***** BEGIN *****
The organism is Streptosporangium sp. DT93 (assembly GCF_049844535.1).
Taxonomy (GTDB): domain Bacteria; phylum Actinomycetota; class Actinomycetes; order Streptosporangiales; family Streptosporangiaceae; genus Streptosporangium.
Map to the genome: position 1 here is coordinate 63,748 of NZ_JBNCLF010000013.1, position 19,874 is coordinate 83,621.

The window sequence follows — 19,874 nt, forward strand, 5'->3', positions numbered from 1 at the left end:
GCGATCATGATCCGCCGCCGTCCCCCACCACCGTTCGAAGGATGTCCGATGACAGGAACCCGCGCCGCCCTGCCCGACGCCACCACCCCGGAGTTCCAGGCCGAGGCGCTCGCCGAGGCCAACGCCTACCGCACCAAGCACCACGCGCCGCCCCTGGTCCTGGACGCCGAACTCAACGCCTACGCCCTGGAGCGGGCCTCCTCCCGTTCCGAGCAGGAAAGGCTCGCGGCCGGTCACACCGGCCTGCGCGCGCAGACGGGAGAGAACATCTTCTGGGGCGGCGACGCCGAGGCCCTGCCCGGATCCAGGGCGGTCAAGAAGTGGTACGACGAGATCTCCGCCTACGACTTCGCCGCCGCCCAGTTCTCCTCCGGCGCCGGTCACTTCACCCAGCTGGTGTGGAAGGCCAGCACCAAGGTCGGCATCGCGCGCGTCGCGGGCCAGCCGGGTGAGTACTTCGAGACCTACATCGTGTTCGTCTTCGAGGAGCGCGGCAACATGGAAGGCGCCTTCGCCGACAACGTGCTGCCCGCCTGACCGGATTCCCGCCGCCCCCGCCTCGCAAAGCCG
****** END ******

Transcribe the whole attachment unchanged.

The organism is Streptosporangium sp. DT93 (assembly GCF_049844535.1).
Taxonomy (GTDB): domain Bacteria; phylum Actinomycetota; class Actinomycetes; order Streptosporangiales; family Streptosporangiaceae; genus Streptosporangium.
Map to the genome: position 1 here is coordinate 63,748 of NZ_JBNCLF010000013.1, position 19,874 is coordinate 83,621.

The window sequence follows — 19,874 nt, forward strand, 5'->3', positions numbered from 1 at the left end:
GCGATCATGATCCGCCGCCGTCCCCCACCACCGTTCGAAGGATGTCCGATGACAGGAACCCGCGCCGCCCTGCCCGACGCCACCACCCCGGAGTTCCAGGCCGAGGCGCTCGCCGAGGCCAACGCCTACCGCACCAAGCACCACGCGCCGCCCCTGGTCCTGGACGCCGAACTCAACGCCTACGCCCTGGAGCGGGCCTCCTCCCGTTCCGAGCAGGAAAGGCTCGCGGCCGGTCACACCGGCCTGCGCGCGCAGACGGGAGAGAACATCTTCTGGGGCGGCGACGCCGAGGCCCTGCCCGGATCCAGGGCGGTCAAGAAGTGGTACGACGAGATCTCCGCCTACGACTTCGCCGCCGCCCAGTTCTCCTCCGGCGCCGGTCACTTCACCCAGCTGGTGTGGAAGGCCAGCACCAAGGTCGGCATCGCGCGCGTCGCGGGCCAGCCGGGTGAGTACTTCGAGACCTACATCGTGTTCGTCTTCGAGGAGCGCGGCAACATGGAAGGCGCCTTCGCCGACAACGTGCTGCCCGCCTGACCGGATTCCCGCCGCCCCCGCCTCGCAAAGCCG